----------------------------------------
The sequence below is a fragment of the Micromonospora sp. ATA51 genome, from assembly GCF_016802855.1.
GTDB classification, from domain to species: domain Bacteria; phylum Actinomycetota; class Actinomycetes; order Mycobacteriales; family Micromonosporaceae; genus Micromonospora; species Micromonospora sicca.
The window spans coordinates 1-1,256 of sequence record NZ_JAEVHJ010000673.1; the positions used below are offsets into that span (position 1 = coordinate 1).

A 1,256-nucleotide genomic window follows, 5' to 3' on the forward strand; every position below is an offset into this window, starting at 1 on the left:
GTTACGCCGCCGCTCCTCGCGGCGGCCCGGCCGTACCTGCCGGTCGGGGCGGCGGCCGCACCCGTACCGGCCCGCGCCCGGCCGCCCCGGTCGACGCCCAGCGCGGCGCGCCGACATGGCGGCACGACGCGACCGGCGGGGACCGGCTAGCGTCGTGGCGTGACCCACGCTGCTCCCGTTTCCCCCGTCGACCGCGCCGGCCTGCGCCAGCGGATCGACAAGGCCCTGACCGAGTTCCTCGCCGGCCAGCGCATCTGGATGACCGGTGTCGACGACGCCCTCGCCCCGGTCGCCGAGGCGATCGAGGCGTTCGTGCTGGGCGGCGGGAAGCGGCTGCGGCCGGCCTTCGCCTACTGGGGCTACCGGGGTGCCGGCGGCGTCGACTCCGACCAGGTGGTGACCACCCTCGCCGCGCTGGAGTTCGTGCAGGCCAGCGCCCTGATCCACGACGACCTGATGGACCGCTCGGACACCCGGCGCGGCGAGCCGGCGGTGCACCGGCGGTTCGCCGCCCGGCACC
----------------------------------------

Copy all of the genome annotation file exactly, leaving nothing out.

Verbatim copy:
The sequence below is a fragment of the Micromonospora sp. ATA51 genome, from assembly GCF_016802855.1.
GTDB classification, from domain to species: domain Bacteria; phylum Actinomycetota; class Actinomycetes; order Mycobacteriales; family Micromonosporaceae; genus Micromonospora; species Micromonospora sicca.
The window spans coordinates 1-1,256 of sequence record NZ_JAEVHJ010000673.1; the positions used below are offsets into that span (position 1 = coordinate 1).

A 1,256-nucleotide genomic window follows, 5' to 3' on the forward strand; every position below is an offset into this window, starting at 1 on the left:
GTTACGCCGCCGCTCCTCGCGGCGGCCCGGCCGTACCTGCCGGTCGGGGCGGCGGCCGCACCCGTACCGGCCCGCGCCCGGCCGCCCCGGTCGACGCCCAGCGCGGCGCGCCGACATGGCGGCACGACGCGACCGGCGGGGACCGGCTAGCGTCGTGGCGTGACCCACGCTGCTCCCGTTTCCCCCGTCGACCGCGCCGGCCTGCGCCAGCGGATCGACAAGGCCCTGACCGAGTTCCTCGCCGGCCAGCGCATCTGGATGACCGGTGTCGACGACGCCCTCGCCCCGGTCGCCGAGGCGATCGAGGCGTTCGTGCTGGGCGGCGGGAAGCGGCTGCGGCCGGCCTTCGCCTACTGGGGCTACCGGGGTGCCGGCGGCGTCGACTCCGACCAGGTGGTGACCACCCTCGCCGCGCTGGAGTTCGTGCAGGCCAGCGCCCTGATCCACGACGACCTGATGGACCGCTCGGACACCCGGCGCGGCGAGCCGGCGGTGCACCGGCGGTTCGCCGCCCGGCACC